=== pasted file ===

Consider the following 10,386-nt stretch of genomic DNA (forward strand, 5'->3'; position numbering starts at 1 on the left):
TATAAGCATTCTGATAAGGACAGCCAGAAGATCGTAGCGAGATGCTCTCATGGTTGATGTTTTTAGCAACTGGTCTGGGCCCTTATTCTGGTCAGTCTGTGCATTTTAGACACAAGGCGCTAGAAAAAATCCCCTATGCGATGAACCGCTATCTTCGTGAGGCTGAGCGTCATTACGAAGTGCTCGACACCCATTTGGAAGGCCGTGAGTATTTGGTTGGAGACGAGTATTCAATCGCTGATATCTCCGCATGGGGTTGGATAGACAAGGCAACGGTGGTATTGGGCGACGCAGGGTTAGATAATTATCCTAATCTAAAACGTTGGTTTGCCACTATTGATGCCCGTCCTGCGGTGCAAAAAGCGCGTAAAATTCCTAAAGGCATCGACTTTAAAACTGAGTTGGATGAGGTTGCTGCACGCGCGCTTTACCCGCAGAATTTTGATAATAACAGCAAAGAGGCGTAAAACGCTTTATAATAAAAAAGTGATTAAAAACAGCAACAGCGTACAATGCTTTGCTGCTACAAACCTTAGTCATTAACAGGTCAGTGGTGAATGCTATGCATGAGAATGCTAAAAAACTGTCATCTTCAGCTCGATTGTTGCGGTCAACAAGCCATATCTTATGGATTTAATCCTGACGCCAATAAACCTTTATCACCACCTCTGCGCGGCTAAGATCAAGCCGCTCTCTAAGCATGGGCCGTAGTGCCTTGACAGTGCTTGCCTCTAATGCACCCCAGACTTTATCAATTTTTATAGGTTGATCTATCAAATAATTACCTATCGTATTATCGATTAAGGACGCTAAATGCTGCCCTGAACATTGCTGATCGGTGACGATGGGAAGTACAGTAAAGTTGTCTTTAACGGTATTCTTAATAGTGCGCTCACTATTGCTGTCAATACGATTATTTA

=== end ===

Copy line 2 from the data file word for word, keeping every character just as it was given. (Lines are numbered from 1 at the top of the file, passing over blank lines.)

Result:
TATAAGCATTCTGATAAGGACAGCCAGAAGATCGTAGCGAGATGCTCTCATGGTTGATGTTTTTAGCAACTGGTCTGGGCCCTTATTCTGGTCAGTCTGTGCATTTTAGACACAAGGCGCTAGAAAAAATCCCCTATGCGATGAACCGCTATCTTCGTGAGGCTGAGCGTCATTACGAAGTGCTCGACACCCATTTGGAAGGCCGTGAGTATTTGGTTGGAGACGAGTATTCAATCGCTGATATCTCCGCATGGGGTTGGATAGACAAGGCAACGGTGGTATTGGGCGACGCAGGGTTAGATAATTATCCTAATCTAAAACGTTGGTTTGCCACTATTGATGCCCGTCCTGCGGTGCAAAAAGCGCGTAAAATTCCTAAAGGCATCGACTTTAAAACTGAGTTGGATGAGGTTGCTGCACGCGCGCTTTACCCGCAGAATTTTGATAATAACAGCAAAGAGGCGTAAAACGCTTTATAATAAAAAAGTGATTAAAAACAGCAACAGCGTACAATGCTTTGCTGCTACAAACCTTAGTCATTAACAGGTCAGTGGTGAATGCTATGCATGAGAATGCTAAAAAACTGTCATCTTCAGCTCGATTGTTGCGGTCAACAAGCCATATCTTATGGATTTAATCCTGACGCCAATAAACCTTTATCACCACCTCTGCGCGGCTAAGATCAAGCCGCTCTCTAAGCATGGGCCGTAGTGCCTTGACAGTGCTTGCCTCTAATGCACCCCAGACTTTATCAATTTTTATAGGTTGATCTATCAAATAATTACCTATCGTATTATCGATTAAGGACGCTAAATGCTGCCCTGAACATTGCTGATCGGTGACGATGGGAAGTACAGTAAAGTTGTCTTTAACGGTATTCTTAATAGTGCGCTCACTATTGCTGTCAATACGATTATTTA